Following heavy losses to enemy sniper fire during the second Boer war. The call went out for British civilians to learn to shoot to defend their country should the need ever arise.

At that time, there were few rifle ranges in the UK and the costs of traveling and large caliber ammunition meant few could realistically afford to shoot on a regular basis. Smaller caliber .22 'miniature' rifles, were far more readily available and the ammunition much cheaper. 'The Society of Working Mens Rifle Clubs' was born. With the name subsequently changed to 'The Society of Miniature Rifle Clubs' and finally to the 'National Smallbore Rifle Association' or NSRA as we know and love it today.

Smallbore rifle shooting using the .22 Long Rifle caliber bullet is now an Olympic event and is shot in many different forms. For the purposes of this article, I shall concentrate only on the disciplines available to Watford & District Rifle Club.

At WDRC we shoot Smallbore rifle in the 'prone' position, that is lying down on your front, holding the rifle in your hands with the elbows on the floor. This is much the position that you might imagine a sniper to use. We shoot at three different ranges 25yds, 50mtrs and 100yds.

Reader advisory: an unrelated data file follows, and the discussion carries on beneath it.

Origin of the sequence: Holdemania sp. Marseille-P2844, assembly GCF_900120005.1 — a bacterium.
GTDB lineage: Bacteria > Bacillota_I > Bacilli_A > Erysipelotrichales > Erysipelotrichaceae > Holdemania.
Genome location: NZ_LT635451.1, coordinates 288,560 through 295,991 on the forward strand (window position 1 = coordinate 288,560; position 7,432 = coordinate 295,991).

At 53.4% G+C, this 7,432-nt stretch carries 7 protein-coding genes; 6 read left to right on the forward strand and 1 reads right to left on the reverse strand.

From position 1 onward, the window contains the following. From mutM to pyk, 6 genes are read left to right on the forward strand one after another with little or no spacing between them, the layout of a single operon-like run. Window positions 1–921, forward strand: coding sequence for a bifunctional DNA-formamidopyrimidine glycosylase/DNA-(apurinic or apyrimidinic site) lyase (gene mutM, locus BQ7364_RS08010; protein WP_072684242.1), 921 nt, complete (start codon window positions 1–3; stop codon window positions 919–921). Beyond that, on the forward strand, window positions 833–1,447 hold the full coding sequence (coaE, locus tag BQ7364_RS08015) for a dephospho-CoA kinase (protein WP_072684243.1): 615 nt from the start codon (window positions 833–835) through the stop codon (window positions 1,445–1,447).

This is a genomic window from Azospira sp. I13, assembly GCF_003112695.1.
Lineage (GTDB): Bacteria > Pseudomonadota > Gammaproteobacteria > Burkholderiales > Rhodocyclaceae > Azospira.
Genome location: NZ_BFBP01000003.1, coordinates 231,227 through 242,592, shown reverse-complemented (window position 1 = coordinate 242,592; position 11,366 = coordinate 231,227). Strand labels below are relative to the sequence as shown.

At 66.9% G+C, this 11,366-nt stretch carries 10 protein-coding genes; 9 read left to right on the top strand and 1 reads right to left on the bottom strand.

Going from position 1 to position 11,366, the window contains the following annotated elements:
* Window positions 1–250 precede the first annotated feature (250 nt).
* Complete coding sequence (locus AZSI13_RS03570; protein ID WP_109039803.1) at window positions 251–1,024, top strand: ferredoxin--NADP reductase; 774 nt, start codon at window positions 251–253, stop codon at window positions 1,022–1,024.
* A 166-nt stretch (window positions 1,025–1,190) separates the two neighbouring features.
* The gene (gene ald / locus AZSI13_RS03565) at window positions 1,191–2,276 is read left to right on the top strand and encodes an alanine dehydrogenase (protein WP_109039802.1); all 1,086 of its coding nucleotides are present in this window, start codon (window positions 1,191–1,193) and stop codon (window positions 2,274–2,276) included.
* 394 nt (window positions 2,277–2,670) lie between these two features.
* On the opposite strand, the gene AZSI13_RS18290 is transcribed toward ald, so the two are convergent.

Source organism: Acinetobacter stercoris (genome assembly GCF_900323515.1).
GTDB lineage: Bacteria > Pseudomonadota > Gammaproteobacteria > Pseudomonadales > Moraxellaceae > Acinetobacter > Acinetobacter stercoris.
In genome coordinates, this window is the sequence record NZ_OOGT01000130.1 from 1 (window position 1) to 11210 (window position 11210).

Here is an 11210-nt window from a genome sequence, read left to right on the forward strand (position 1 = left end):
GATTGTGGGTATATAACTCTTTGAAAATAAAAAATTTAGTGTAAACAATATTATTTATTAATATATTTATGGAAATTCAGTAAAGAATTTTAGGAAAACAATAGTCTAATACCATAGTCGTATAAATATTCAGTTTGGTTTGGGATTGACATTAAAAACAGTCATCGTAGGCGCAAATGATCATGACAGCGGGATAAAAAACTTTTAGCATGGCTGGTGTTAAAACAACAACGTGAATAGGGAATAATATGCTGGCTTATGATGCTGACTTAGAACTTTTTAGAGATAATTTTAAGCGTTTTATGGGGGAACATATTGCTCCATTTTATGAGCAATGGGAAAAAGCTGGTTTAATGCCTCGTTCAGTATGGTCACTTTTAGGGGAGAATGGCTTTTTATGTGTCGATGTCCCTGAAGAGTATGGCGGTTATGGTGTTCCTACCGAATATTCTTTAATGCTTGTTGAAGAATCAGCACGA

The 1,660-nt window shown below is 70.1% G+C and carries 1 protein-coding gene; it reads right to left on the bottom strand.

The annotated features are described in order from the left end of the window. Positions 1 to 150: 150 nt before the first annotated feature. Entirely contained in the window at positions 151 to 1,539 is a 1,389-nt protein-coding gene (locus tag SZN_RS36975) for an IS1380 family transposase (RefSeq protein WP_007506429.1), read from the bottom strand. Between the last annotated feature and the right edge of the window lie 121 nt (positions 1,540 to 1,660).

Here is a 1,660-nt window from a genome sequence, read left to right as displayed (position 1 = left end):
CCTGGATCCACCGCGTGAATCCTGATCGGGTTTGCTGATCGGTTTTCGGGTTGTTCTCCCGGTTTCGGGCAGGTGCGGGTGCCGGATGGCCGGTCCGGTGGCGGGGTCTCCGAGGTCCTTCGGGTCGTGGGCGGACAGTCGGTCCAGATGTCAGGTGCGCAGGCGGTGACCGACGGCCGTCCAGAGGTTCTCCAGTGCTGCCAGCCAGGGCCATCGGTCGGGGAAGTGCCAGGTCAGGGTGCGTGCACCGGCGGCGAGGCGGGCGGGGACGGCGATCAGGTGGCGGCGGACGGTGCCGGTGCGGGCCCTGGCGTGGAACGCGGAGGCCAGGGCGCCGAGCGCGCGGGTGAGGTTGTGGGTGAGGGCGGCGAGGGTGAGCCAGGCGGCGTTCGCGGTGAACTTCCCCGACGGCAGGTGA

Safety is by far the most importantly aspect of any kind of shooting and certain rules must be observed at all times. Although Smallbore rifles do not have nearly as much power as their Fullbore cousins, they are still deadly and have a range of over a mile.

There are obviously many other rules pertaining to safety that individual clubs may enforce in their own way.


Although they differ in size for the different ranges, all targets are black circles with white lines depicting the different scoring rings. The piece of paper with the target printed on it is known as a 'card'. The actual black circle is known an aiming mark or more correctly a 'diagram'.

At 25yds, the card has ten diagrams and with the score normally being out of 100, the competitor will fire one shot on each diagram.

At 50mtrs, the score is normally out of 200. Each card has two diagrams and the competitor fires five shots on each diagram of two cards.

At 100yds, the score is also normally out of 200. In this case each card has only one diagram at which 10 shots are fired on each of two cards